Table of Contents
Concept Groups (AKA Purposes)
In Custodian we do not match using tables and columns as this would involve manipulating all data sources to look the same or to define many match rules, instead we do not insist on data normalization before you match the records from different sources, the main aim here is that you can introduce new fields and structures into the matching system without having to change the match and indexing rules.
Concept Groups are groupings of inter-related Concepts (AKA Purpose Columns), they are used as a convenience for defining Indexes and Match Rules, to remove the need to define a match rule for each table of data in the system.
A concept group is loosely defined as a single conceptual element of the data such as Address and often should be able to be broken down into Concepts such as Address Lines and PostCode:
Note: Items below the dotted line signify the table and column mappings to the conceptual layer.
Concept Group Properties:
|Inheritance Algorithm:||Dont, Latest Value, Any Value, Longest Value||What is the Inheritance Type for the Concept Group. Not currently in use.|
|Purpose Type:||Matching Type, Payload Type, Report Uniques, Report Concepts||What is the use for the Concept Group. Ie is it for matching, is it a payload attribute, or used for reporting (Dashboard)|
Normally Concepts are defined as a logical group of fields using in a match rule, for example PersonName which would have physical columns from each table mapped to it ie FirstName, MiddleName and LastName. In some tables the person name may be represented differently, ie as two or one combined field, in this case the mapping to the Person Name concept would represent this.
However for the purposes of Indexing data it is often useful to define a combined Concept Group where two different conceptual elements are grouped together and given a suitable cause – such as PersonMatching (concept group) which would contain two concepts such as PersonName and PostCode – this is such that each Concept is defined as a matchable element and will be assigned a data purpose such as “Fuzzy String”. Having two concepts within a concept group like this means that you can define a more granular index and avoid comparing too many similar records together.
|Data Type||Fuzzy String, Person Name, Chinese First Name, Stock Ticker, Color, Postal Code, Address, Person Age, Fuzzy Date, Person Name Using Syllable Coding, Simple String, Age Range, End Address, Formula, Country, UK Police Beat Code, Code, Company Name, Height, Sorted Fuzzy String, Text, Email Address, Column To Concept, Phonetic String|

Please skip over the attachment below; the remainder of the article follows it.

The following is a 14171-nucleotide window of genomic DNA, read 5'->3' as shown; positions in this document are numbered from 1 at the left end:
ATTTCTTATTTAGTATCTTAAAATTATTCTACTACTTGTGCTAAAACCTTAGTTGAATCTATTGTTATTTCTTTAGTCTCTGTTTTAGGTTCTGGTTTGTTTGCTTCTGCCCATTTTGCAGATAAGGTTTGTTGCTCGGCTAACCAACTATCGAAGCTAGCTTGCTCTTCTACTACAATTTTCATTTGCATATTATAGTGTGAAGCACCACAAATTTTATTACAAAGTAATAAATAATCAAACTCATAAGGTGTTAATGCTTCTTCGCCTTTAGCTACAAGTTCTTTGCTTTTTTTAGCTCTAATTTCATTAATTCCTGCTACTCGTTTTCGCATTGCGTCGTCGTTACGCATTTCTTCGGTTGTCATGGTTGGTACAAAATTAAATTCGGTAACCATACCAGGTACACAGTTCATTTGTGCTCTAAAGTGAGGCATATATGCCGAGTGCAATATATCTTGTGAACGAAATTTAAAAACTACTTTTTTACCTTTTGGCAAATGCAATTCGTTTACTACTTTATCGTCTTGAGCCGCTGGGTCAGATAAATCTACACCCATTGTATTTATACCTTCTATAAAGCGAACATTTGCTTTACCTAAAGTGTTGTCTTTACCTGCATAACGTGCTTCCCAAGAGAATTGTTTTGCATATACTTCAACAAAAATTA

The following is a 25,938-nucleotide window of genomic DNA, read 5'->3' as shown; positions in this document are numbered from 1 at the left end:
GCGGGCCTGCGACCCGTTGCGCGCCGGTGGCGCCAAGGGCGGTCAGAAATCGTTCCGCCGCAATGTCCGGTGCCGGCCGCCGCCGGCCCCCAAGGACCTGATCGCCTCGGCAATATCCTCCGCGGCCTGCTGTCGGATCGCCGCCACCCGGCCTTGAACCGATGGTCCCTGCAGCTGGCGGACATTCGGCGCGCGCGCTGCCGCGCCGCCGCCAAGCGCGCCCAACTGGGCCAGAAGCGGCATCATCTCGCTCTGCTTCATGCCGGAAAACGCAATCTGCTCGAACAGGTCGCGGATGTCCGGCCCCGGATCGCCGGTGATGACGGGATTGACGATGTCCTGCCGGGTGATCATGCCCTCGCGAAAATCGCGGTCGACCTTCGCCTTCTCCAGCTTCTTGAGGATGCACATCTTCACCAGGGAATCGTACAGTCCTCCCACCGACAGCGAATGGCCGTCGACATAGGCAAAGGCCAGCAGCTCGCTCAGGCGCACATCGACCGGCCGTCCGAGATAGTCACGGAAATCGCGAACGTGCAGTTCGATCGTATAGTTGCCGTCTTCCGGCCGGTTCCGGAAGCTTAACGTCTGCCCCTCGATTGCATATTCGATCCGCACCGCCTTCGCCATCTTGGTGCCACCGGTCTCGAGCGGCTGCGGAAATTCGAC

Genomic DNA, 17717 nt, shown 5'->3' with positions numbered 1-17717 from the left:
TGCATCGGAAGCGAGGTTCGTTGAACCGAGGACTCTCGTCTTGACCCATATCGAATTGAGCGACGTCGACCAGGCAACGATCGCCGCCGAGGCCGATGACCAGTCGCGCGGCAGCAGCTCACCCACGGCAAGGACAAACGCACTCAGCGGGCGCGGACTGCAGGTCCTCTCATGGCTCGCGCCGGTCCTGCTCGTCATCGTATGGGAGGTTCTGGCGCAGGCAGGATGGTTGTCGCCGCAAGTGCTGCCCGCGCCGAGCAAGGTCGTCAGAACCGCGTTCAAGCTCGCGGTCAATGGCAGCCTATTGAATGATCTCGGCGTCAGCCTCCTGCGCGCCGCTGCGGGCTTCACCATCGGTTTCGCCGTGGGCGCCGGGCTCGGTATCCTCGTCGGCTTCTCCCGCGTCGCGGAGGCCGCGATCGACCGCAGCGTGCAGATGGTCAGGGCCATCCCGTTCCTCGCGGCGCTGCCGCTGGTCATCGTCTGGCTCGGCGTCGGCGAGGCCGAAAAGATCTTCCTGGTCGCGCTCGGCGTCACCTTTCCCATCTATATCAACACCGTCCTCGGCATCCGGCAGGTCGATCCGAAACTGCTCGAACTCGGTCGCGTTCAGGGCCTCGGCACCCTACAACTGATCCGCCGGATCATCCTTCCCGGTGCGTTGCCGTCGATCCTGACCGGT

|Match Variation Type||Linear Transform, Both Ends are More Valuable, Address Type, Left End is Higher Value, Right End is Higher Value, Both Ends are Lower Value|
|Minimum Key Width (Optional)||Numeric Value, minimum number of tokens to be used in the generation of an index key|
|Maximum Key Width (Optional)||Numeric Value, maximum number of tokens used in index key.|
|Mandatory Key Component||Numeric Value, is this purposeColumn mandatory in an index it is used in.|
Concept maps provide a mapping between the physical table columns and the concepts, this can be an inconvenient exercise as this step is needed before we can match on any field in the system, however they are convenient as because once we have done the mappings the rules can be changed and it will affect all the mapped tables of source data.
Mappings above represent pairs of table/columns with Concepts in a particular order. Order is relevant where more than one table column maps to a Concept.
Concept Data Types
All concepts have a functional Data type, rather like a table specifies the type of the column as text, numeric, list etc, the concept defines the actual purpose of the concept, these are defined below.
|Fuzzy String||Fuzzy String Matching|
|Person Name||Fuzzy Person Name Matching|
|Chinese First Name||Matching Chinese Names using Transliteration|
|Stock Ticker||US Stock Ticker|
|Color||Person Hair Color|
|Postal Code||UK, US, Australian PostCodes|
|Address||Address excluding country|
|Person Age||Person Age Matching|
|Fuzzy Date||Fuzzy Date Matching|
|Person Name Using Syllable Coding||Person Name Fuzzy matching using Specialised English Syllablization|
|Simple String||Simple String Matching|
|Age Range||Person Age ranges|
|End Address||Last Part of the Address ie PostCode, Country|
|UK Police Beat Code||UK Police Beat Code|
|Company Name||Fuzzy Company name|
|Height||Dimensions for Person Height|
|Sorted Fuzzy String||Fuzzy String using Alphabetic Order|
|Text||Long Text Matching|
|Email Address||Email Address Matching|
|Column To Concept||Maps the value to a Concept|
|Phonetic String||Fuzzy Phonetic String matching (NYSIIS)|
Match Variations enable the use to alter the behavior of the weighting of the similarity algorithm, this is useful for manipulating the match process for tuning purposes. Often regional variations on demographic data means that these settings are more useful. For example some nationalities always use the family name first, some use the given name first, this setting will enable the matching to deal with the variations better.
|Linear Transform||Use all parts of the value in equal proportion|
|Both Ends are More Valuable||Tokens at the start and end of the value has more significance|
|Address Type||Treat the value as an address, where numerics and street names matter more|
|Left End is Higher Value||The start of the string has more significance|
|Right End is Higher Value||The End of the string has more significance|
|Both Ends are Lower Value||The center of the value has more significance|